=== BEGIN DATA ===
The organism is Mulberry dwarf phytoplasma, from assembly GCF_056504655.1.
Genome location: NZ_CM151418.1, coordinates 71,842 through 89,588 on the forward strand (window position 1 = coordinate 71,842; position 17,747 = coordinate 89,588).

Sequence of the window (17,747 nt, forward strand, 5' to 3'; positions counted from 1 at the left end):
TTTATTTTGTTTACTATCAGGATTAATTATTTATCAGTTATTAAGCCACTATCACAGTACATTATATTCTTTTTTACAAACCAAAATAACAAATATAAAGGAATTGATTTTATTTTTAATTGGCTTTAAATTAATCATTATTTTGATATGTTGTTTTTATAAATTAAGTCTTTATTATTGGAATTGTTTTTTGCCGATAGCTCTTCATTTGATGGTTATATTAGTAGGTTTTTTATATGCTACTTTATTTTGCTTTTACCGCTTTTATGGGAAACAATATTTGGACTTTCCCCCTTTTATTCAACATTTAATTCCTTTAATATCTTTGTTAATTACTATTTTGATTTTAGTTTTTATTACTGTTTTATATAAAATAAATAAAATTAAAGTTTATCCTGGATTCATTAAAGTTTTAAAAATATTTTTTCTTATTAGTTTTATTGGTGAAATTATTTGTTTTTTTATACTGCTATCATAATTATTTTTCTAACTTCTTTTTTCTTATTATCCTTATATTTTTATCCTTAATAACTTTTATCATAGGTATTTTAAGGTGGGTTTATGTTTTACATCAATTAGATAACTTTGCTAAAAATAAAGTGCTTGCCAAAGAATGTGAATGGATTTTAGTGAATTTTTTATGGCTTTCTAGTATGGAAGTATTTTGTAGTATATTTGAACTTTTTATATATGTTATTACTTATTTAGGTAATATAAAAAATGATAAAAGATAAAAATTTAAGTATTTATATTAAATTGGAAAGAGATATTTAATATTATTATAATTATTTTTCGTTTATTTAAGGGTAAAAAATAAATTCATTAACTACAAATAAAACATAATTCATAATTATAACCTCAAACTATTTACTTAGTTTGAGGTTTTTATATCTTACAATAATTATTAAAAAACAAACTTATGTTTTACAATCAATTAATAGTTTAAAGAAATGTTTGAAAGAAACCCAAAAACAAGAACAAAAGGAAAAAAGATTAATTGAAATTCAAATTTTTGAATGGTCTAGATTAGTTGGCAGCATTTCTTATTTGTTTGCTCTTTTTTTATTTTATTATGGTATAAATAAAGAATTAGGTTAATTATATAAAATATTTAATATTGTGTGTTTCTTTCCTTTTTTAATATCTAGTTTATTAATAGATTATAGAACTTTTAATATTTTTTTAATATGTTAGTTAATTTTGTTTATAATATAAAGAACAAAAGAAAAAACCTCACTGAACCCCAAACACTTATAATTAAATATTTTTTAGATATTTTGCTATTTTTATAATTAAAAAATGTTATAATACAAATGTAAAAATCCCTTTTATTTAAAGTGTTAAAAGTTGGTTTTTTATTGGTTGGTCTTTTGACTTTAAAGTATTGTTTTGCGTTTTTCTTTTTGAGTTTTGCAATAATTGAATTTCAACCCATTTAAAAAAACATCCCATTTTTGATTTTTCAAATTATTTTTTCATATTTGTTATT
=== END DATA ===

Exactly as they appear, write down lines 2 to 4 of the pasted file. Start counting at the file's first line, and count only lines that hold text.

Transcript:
Genome location: NZ_CM151418.1, coordinates 71,842 through 89,588 on the forward strand (window position 1 = coordinate 71,842; position 17,747 = coordinate 89,588).

Sequence of the window (17,747 nt, forward strand, 5' to 3'; positions counted from 1 at the left end):
TTTATTTTGTTTACTATCAGGATTAATTATTTATCAGTTATTAAGCCACTATCACAGTACATTATATTCTTTTTTACAAACCAAAATAACAAATATAAAGGAATTGATTTTATTTTTAATTGGCTTTAAATTAATCATTATTTTGATATGTTGTTTTTATAAATTAAGTCTTTATTATTGGAATTGTTTTTTGCCGATAGCTCTTCATTTGATGGTTATATTAGTAGGTTTTTTATATGCTACTTTATTTTGCTTTTACCGCTTTTATGGGAAACAATATTTGGACTTTCCCCCTTTTATTCAACATTTAATTCCTTTAATATCTTTGTTAATTACTATTTTGATTTTAGTTTTTATTACTGTTTTATATAAAATAAATAAAATTAAAGTTTATCCTGGATTCATTAAAGTTTTAAAAATATTTTTTCTTATTAGTTTTATTGGTGAAATTATTTGTTTTTTTATACTGCTATCATAATTATTTTTCTAACTTCTTTTTTCTTATTATCCTTATATTTTTATCCTTAATAACTTTTATCATAGGTATTTTAAGGTGGGTTTATGTTTTACATCAATTAGATAACTTTGCTAAAAATAAAGTGCTTGCCAAAGAATGTGAATGGATTTTAGTGAATTTTTTATGGCTTTCTAGTATGGAAGTATTTTGTAGTATATTTGAACTTTTTATATATGTTATTACTTATTTAGGTAATATAAAAAATGATAAAAGATAAAAATTTAAGTATTTATATTAAATTGGAAAGAGATATTTAATATTATTATAATTATTTTTCGTTTATTTAAGGGTAAAAAATAAATTCATTAACTACAAATAAAACATAATTCATAATTATAACCTCAAACTATTTACTTAGTTTGAGGTTTTTATATCTTACAATAATTATTAAAAAACAAACTTATGTTTTACAATCAATTAATAGTTTAAAGAAATGTTTGAAAGAAACCCAAAAACAAGAACAAAAGGAAAAAAGATTAATTGAAATTCAAATTTTTGAATGGTCTAGATTAGTTGGCAGCATTTCTTATTTGTTTGCTCTTTTTTTATTTTATTATGGTATAAATAAAGAATTAGGTTAATTATATAAAATATTTAATATTGTGTGTTTCTTTCCTTTTTTAATATCTAGTTTATTAATAGATTATAGAACTTTTAATATTTTTTTAATATGTTAGTTAATTTTGTTTATAATATAAAGAACAAAAGAAAAAACCTCACTGAACCCCAAACACTTATAATTAAATATTTTTTAGATATTTTGCTATTTTTATAATTAAAAAATGTTATAATACAAATGTAAAAATCCCTTTTATTTAAAGTGTTAAAAGTTGGTTTTTTATTGGTTGGTCTTTTGACTTTAAAGTATTGTTTTGCGTTTTTCTTTTTGAGTTTTGCAATAATTGAATTTCAACCCATTTAAAAAAACATCCCATTTTTGATTTTTCAAATTATTTTTTCATATTTGTTATT